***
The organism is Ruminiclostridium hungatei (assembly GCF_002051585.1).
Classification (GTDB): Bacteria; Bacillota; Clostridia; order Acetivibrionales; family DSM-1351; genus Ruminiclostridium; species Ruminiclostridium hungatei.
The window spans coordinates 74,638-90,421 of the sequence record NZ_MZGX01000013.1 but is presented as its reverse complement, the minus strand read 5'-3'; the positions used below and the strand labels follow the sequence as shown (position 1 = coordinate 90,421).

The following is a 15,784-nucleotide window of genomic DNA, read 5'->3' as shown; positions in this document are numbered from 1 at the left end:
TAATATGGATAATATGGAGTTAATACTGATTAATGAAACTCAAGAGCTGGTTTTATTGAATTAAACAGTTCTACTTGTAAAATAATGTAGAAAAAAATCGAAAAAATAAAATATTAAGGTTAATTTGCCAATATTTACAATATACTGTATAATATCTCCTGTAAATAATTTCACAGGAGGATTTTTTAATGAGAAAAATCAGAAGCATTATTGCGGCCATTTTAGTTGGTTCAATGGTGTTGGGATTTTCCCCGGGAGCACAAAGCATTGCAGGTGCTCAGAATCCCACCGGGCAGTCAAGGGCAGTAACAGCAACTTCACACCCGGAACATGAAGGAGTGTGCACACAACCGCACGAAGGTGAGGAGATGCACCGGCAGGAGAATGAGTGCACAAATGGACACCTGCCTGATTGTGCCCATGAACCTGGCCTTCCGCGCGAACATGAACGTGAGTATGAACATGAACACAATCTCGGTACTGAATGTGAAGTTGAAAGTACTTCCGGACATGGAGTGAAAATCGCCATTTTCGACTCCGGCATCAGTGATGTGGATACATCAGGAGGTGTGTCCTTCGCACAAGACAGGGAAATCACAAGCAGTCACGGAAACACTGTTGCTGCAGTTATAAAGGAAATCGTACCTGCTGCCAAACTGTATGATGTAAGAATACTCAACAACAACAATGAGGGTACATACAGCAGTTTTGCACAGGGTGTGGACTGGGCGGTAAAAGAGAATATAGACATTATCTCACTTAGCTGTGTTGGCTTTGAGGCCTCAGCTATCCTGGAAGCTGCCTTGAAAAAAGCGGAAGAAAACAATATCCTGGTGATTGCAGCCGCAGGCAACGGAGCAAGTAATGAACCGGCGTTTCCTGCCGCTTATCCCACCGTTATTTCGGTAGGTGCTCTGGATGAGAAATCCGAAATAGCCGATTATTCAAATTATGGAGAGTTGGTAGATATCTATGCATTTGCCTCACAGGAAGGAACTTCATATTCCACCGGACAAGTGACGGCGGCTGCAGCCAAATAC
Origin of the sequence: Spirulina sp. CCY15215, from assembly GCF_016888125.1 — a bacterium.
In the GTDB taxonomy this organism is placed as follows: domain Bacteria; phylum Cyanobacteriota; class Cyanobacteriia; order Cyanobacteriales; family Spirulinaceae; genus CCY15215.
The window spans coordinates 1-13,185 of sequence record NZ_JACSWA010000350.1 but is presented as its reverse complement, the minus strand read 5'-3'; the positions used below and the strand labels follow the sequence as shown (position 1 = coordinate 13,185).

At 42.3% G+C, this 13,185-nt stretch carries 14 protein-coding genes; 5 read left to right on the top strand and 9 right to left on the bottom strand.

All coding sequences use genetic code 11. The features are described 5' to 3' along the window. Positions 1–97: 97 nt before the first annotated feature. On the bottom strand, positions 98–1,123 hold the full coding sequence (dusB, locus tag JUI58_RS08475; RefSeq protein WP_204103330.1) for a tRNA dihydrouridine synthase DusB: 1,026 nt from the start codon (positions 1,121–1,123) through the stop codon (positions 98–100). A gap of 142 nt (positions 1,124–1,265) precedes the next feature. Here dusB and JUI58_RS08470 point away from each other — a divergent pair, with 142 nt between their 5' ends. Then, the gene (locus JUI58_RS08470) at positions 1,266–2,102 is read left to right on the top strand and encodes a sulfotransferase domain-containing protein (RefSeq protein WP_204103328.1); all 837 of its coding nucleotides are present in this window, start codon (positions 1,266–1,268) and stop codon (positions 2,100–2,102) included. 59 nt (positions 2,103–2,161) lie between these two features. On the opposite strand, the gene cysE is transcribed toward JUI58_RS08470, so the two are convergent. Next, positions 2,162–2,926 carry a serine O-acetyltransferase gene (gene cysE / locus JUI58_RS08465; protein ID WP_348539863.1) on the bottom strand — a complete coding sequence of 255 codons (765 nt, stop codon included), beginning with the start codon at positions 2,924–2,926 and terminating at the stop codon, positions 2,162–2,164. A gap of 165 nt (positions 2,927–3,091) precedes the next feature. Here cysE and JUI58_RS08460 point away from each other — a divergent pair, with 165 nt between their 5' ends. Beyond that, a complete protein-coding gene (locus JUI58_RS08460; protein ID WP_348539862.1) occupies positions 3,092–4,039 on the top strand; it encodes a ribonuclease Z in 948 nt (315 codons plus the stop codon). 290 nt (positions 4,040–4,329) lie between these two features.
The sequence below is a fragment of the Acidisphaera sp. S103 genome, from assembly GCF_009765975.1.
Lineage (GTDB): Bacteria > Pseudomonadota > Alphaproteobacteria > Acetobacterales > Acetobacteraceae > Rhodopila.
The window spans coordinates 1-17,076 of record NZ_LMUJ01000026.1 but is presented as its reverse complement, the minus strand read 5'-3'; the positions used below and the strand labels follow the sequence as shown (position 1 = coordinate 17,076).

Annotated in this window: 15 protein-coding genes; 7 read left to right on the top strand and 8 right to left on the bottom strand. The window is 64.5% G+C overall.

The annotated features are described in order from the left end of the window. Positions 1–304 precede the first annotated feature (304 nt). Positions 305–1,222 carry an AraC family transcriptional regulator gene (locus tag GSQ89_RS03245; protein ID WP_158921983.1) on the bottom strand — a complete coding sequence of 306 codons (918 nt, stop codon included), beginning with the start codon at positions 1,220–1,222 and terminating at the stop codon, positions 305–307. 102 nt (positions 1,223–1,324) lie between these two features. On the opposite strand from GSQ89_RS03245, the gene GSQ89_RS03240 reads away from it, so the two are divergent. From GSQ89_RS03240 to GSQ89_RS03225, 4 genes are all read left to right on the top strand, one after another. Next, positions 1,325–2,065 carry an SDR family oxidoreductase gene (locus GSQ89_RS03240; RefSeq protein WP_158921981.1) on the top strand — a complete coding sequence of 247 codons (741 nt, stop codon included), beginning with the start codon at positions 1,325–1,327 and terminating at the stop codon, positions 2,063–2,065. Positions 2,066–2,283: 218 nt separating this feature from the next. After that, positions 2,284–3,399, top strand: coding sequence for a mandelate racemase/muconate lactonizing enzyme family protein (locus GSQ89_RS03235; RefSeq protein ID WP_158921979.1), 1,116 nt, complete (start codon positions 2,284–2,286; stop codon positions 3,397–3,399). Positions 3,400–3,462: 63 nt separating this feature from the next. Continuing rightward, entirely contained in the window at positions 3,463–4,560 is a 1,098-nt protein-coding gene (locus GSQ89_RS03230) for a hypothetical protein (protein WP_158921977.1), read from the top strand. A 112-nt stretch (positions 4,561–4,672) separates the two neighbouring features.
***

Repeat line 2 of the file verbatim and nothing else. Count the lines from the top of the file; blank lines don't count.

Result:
Classification (GTDB): Bacteria; Bacillota; Clostridia; order Acetivibrionales; family DSM-1351; genus Ruminiclostridium; species Ruminiclostridium hungatei.